Pope mingles with the masses

Francis quickly establishes himself as people person

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VATICAN CITY — Walking up to crowds, shaking hands with surprised bystanders in the street, mixing his formal speeches with off-the-cuff remarks, Pope Francis stamped his own style on the papacy Sunday.

His humor and down-to-earth manner captivated those filling St. Peter's Square in Rome to overflowing, and he worked the crowd in a way that had to give his security staff palpitations. Rome Mayor Gianni Alemanno, in the square himself, estimated the crowd's size at 300,000.

"Brothers and sisters, "Buon giorno,'" Francis said in Italian in his first welcome from the window of the papal residence, setting an informal tone that has become the defining spirit of his young papacy.

Earlier Sunday, he made an impromptu appearance before the public from a side gate of the Vatican that startled passers-by and prompted cheers as he shook hands and kissed babies. Francis had just finished celebrating Mass and delivering a six-minute homily — brief by church standards -- in the Vatican's tiny parish church, St. Anna, when he walked outside to greet parishioners one by one, just as an ordinary pastor does after weekly services.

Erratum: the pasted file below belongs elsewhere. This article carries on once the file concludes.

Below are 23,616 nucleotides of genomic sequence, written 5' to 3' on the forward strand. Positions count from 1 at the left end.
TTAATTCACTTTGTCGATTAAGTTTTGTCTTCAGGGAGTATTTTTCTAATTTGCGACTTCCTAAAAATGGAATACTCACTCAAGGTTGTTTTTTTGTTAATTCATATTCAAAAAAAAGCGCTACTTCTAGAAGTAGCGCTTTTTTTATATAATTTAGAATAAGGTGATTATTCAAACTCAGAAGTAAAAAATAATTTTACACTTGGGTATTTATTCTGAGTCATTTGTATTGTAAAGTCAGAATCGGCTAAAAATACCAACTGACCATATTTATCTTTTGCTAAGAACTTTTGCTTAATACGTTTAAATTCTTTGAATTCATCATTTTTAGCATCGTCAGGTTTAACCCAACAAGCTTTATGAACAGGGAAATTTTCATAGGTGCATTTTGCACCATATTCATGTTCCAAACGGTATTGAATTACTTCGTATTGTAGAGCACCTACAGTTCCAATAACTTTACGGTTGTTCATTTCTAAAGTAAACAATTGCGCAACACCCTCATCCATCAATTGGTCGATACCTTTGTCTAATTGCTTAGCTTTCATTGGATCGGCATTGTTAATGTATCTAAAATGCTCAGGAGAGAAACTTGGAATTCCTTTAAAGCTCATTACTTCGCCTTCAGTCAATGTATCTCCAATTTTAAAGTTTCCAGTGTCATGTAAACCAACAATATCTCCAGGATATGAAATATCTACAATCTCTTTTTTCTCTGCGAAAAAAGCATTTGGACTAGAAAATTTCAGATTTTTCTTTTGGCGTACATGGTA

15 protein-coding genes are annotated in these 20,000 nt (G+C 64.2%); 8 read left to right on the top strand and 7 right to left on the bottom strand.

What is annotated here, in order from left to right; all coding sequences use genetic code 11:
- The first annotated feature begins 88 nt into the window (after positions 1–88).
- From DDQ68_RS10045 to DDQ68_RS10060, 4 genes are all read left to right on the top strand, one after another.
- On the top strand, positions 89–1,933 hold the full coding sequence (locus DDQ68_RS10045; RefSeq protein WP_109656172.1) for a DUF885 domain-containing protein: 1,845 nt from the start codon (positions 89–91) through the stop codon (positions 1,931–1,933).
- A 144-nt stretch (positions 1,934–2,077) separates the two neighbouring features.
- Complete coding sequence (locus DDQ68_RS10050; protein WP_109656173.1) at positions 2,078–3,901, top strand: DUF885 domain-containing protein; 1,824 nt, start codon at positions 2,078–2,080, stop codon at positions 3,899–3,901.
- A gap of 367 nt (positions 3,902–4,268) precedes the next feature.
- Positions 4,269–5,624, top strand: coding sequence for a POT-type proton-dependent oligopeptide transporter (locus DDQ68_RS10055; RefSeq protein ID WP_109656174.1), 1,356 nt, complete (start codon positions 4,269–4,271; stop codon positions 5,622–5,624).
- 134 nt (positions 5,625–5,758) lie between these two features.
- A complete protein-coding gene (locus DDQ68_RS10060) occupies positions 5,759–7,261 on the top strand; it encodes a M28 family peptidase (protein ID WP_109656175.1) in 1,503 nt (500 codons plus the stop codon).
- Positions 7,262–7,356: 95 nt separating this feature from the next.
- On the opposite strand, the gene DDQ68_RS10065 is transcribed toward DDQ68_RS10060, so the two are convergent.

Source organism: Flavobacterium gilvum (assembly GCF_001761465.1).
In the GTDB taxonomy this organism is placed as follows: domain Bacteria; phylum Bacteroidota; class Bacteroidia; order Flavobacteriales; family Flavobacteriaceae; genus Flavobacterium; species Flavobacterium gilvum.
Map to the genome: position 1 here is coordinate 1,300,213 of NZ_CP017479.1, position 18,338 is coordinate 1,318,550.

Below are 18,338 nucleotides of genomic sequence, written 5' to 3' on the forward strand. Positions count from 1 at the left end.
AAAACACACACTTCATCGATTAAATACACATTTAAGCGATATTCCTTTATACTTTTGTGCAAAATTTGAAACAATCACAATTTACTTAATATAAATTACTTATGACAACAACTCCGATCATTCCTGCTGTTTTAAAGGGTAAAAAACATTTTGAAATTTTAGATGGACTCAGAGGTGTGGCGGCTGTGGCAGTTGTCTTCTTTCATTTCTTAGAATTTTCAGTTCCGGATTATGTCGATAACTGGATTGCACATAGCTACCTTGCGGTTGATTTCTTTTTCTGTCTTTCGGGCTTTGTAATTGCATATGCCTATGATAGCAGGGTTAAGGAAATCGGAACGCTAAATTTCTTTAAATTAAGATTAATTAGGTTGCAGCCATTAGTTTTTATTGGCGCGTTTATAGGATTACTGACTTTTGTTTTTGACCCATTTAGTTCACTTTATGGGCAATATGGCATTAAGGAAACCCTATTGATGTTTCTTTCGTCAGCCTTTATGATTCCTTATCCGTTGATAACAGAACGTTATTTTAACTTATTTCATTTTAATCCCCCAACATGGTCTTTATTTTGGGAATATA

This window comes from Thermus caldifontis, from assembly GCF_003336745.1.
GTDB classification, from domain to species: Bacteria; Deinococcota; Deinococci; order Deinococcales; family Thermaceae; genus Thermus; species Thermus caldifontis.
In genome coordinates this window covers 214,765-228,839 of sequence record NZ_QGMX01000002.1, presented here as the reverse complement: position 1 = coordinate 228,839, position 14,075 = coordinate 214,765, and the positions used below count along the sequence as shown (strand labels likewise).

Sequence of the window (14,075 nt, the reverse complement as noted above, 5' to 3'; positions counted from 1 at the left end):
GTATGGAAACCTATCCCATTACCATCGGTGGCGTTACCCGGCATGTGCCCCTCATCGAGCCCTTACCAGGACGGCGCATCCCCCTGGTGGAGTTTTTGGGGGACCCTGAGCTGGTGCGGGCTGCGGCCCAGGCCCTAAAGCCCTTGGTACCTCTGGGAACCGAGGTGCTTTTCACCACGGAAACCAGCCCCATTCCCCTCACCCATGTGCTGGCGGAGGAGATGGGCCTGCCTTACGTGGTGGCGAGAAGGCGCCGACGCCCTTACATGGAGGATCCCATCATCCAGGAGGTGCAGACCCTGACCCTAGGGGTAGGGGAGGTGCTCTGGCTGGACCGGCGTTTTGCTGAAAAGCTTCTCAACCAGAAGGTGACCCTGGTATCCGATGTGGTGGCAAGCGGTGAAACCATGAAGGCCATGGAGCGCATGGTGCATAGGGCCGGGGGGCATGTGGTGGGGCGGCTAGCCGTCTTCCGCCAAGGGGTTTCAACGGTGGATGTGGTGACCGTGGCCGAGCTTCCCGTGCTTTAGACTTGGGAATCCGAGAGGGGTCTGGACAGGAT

Francis started speaking at the window even before the stroke of noon — the appointed time for the weekly papal address. The windows of the papal study in the Apostolic Palace were opened for the first time since Francis' predecessor, Benedict XVI, gave his last Sunday blessing on Feb. 24. Four days later, Benedict went into retirement, the first pontiff to do so in nearly 600 years.

Francis, the first pope from Latin America, was elected Wednesday and has been staying in a hotel on the Vatican's premises until the papal apartment is ready.

"The pope is down-to-earth. He is a people person and it is amazing," said Emanuel Anatsui from Britain. "He is going to do wonderfully for the church."

After Mass, Francis again put his security detail to the test as he waded into an intersection just outside St. Anna's Gate. Francis stepped up to the crowd, grasping outstretched hands. The atmosphere was so casual that several people even gripped Francis on the shoulder.

"Francesco! Francesco!" children shouted his name in Italian. As he patted one little boy on the head, he asked "Are you a good boy?" and the child nodded.

"Are you sure?" the pope quipped.